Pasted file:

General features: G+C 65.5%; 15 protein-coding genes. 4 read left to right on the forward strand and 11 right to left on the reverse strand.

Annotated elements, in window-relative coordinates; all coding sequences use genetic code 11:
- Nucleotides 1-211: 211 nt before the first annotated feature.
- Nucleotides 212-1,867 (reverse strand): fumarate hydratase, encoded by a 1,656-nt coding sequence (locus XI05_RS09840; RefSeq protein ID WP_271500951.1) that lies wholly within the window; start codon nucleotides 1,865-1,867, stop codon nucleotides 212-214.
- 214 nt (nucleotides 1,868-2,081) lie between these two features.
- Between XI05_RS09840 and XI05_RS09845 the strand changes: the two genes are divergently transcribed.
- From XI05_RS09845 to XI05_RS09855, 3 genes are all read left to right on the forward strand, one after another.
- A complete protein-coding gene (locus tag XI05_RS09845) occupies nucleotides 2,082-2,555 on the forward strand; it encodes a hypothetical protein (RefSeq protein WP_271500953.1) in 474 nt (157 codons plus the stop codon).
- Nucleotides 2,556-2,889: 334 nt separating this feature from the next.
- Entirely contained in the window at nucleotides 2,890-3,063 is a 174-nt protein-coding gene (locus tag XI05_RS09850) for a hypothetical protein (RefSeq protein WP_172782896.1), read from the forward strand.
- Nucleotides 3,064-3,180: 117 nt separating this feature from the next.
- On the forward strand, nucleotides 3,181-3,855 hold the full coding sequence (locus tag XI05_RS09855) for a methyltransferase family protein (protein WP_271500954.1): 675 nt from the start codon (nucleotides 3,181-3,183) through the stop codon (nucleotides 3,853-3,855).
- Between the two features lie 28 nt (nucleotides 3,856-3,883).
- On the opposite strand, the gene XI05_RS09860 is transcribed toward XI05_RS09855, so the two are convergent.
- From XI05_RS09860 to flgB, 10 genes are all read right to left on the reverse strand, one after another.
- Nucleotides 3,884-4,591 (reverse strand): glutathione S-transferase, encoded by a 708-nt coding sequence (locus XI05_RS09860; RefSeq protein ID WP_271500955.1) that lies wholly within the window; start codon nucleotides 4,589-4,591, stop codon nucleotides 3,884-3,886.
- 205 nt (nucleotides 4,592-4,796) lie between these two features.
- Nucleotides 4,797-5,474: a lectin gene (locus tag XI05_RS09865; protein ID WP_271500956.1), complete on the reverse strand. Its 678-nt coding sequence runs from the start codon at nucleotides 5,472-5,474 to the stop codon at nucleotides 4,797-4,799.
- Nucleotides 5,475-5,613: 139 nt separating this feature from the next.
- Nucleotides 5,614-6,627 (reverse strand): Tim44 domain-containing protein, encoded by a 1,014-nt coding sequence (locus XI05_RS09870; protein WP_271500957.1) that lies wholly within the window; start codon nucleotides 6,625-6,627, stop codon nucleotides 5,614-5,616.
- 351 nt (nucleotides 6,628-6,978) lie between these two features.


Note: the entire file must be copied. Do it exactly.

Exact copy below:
General features: G+C 65.5%; 15 protein-coding genes. 4 read left to right on the forward strand and 11 right to left on the reverse strand.

Annotated elements, in window-relative coordinates; all coding sequences use genetic code 11:
- Nucleotides 1-211: 211 nt before the first annotated feature.
- Nucleotides 212-1,867 (reverse strand): fumarate hydratase, encoded by a 1,656-nt coding sequence (locus XI05_RS09840; RefSeq protein ID WP_271500951.1) that lies wholly within the window; start codon nucleotides 1,865-1,867, stop codon nucleotides 212-214.
- 214 nt (nucleotides 1,868-2,081) lie between these two features.
- Between XI05_RS09840 and XI05_RS09845 the strand changes: the two genes are divergently transcribed.
- From XI05_RS09845 to XI05_RS09855, 3 genes are all read left to right on the forward strand, one after another.
- A complete protein-coding gene (locus tag XI05_RS09845) occupies nucleotides 2,082-2,555 on the forward strand; it encodes a hypothetical protein (RefSeq protein WP_271500953.1) in 474 nt (157 codons plus the stop codon).
- Nucleotides 2,556-2,889: 334 nt separating this feature from the next.
- Entirely contained in the window at nucleotides 2,890-3,063 is a 174-nt protein-coding gene (locus tag XI05_RS09850) for a hypothetical protein (RefSeq protein WP_172782896.1), read from the forward strand.
- Nucleotides 3,064-3,180: 117 nt separating this feature from the next.
- On the forward strand, nucleotides 3,181-3,855 hold the full coding sequence (locus tag XI05_RS09855) for a methyltransferase family protein (protein WP_271500954.1): 675 nt from the start codon (nucleotides 3,181-3,183) through the stop codon (nucleotides 3,853-3,855).
- Between the two features lie 28 nt (nucleotides 3,856-3,883).
- On the opposite strand, the gene XI05_RS09860 is transcribed toward XI05_RS09855, so the two are convergent.
- From XI05_RS09860 to flgB, 10 genes are all read right to left on the reverse strand, one after another.
- Nucleotides 3,884-4,591 (reverse strand): glutathione S-transferase, encoded by a 708-nt coding sequence (locus XI05_RS09860; RefSeq protein ID WP_271500955.1) that lies wholly within the window; start codon nucleotides 4,589-4,591, stop codon nucleotides 3,884-3,886.
- 205 nt (nucleotides 4,592-4,796) lie between these two features.
- Nucleotides 4,797-5,474: a lectin gene (locus tag XI05_RS09865; protein ID WP_271500956.1), complete on the reverse strand. Its 678-nt coding sequence runs from the start codon at nucleotides 5,472-5,474 to the stop codon at nucleotides 4,797-4,799.
- Nucleotides 5,475-5,613: 139 nt separating this feature from the next.
- Nucleotides 5,614-6,627 (reverse strand): Tim44 domain-containing protein, encoded by a 1,014-nt coding sequence (locus XI05_RS09870; protein WP_271500957.1) that lies wholly within the window; start codon nucleotides 6,625-6,627, stop codon nucleotides 5,614-5,616.
- 351 nt (nucleotides 6,628-6,978) lie between these two features.